1) The Party-In-Government (PIGs), who will be able to spend a bunch of money (and purchase a lot of votes) at VERY low interest-cost; and

2) Unions, who have extracted a "sufficiently generous" retirement plan such as fixed-benefit or fixed-contribution. In other words, it will benefit the AFL-CIO, AFSCME, Teamsters, Machinists, Steelworkers, and UAW. Fuggedabout thinly-capitalized or highly-competitive businesses. Work for them and you're screwed.

This plan will hit anyone with a 401(k), which includes a lot of people who drive 10-year-old Fords and whose 'exorbitant nights-out' consist of once-a-month movies w/a fish-fry and a late chocolate malt from Gilles', (which is most of the 4.5 readers of this blog.) In other words, regular people who are not likely paying Union Bosses or taking a Government pension.

And it will force them to accept a VERY meager dole from the Government--3%, forever--meaning that Government spending will go up to purchase more votes.

Reduced to its simplest terms, the attack on the 401(k) will benefit only two interest-groups: the Party-In-Government and the Unions. If you don't work in a union shop or for the Government, go to the back of the bus.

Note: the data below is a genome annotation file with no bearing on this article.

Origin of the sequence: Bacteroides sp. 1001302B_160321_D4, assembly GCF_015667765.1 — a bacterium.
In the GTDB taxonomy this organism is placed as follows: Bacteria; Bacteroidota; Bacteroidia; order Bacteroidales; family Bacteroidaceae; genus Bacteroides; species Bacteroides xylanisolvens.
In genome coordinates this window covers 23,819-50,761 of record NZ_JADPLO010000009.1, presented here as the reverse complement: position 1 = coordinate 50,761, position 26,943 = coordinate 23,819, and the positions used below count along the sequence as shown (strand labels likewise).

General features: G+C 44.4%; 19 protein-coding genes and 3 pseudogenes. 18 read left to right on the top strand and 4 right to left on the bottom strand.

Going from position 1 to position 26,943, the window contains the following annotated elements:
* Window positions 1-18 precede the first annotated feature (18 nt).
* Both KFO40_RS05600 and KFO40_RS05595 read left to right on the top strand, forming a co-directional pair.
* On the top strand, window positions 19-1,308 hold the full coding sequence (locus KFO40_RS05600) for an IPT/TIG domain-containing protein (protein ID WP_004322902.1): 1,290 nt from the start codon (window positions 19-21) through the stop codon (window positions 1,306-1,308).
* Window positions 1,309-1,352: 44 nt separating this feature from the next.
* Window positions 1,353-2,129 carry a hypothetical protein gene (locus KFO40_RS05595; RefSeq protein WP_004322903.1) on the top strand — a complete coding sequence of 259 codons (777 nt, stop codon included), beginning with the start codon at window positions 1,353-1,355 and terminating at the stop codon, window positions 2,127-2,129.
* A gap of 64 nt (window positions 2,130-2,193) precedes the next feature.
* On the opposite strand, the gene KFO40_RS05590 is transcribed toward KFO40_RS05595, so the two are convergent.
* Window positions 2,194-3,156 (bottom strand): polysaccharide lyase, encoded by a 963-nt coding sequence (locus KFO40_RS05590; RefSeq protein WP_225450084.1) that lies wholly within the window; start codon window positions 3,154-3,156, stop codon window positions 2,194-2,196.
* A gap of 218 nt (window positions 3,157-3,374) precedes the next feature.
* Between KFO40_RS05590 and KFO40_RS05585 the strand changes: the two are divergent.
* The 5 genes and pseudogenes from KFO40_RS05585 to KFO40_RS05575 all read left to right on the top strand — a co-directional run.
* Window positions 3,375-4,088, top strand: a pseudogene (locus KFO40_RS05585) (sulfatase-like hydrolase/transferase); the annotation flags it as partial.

The PIGS and their Union Co-conspirators. What a great group of folks. "Spreading the wealth," indeed.

3 comments:

Al said...

Because 401Ks & 403Bs end up paying out better than Social Security, even in bad times, they are proof that SS is a failure & that calls to privatize it are justified.

So if you are a big government, Pro-Union Dem, what do you do? Rather than do the right thing, you destroy the 1 thing that works & keeps you from being beholding to big government socialism.

Headless Blogger said...

Excellent post. One quibble.

"And it will force them to accept a VERY meager dole from the Government--3% ..."

That can also be interpreted as "will force your children and grandchildren to pay for your retirement as these 3% bonds come due."

This Obama plan creates another Federal Ponzi scheme. Rather than fix the problem, as AL suggests, this one goes all-in on the same 1930's FDR Socialist idea that is failing today.

I will take about 100 years for Social Security to finally meet it's demise. The short-sighted mathematically-challenged Democrats seem intent on created a program that will end the American way of life. Another part of a long-term plan from 1960's radical-Marxists/current-day university educators that is finally bubbling up to the mainstream.

Roslyn said...

Hmmm - a plumber would have to have one heck of a good business to qualify for estate tax. Joe the Plumber hasn't got a prayer, so don't be worrying about his "estate".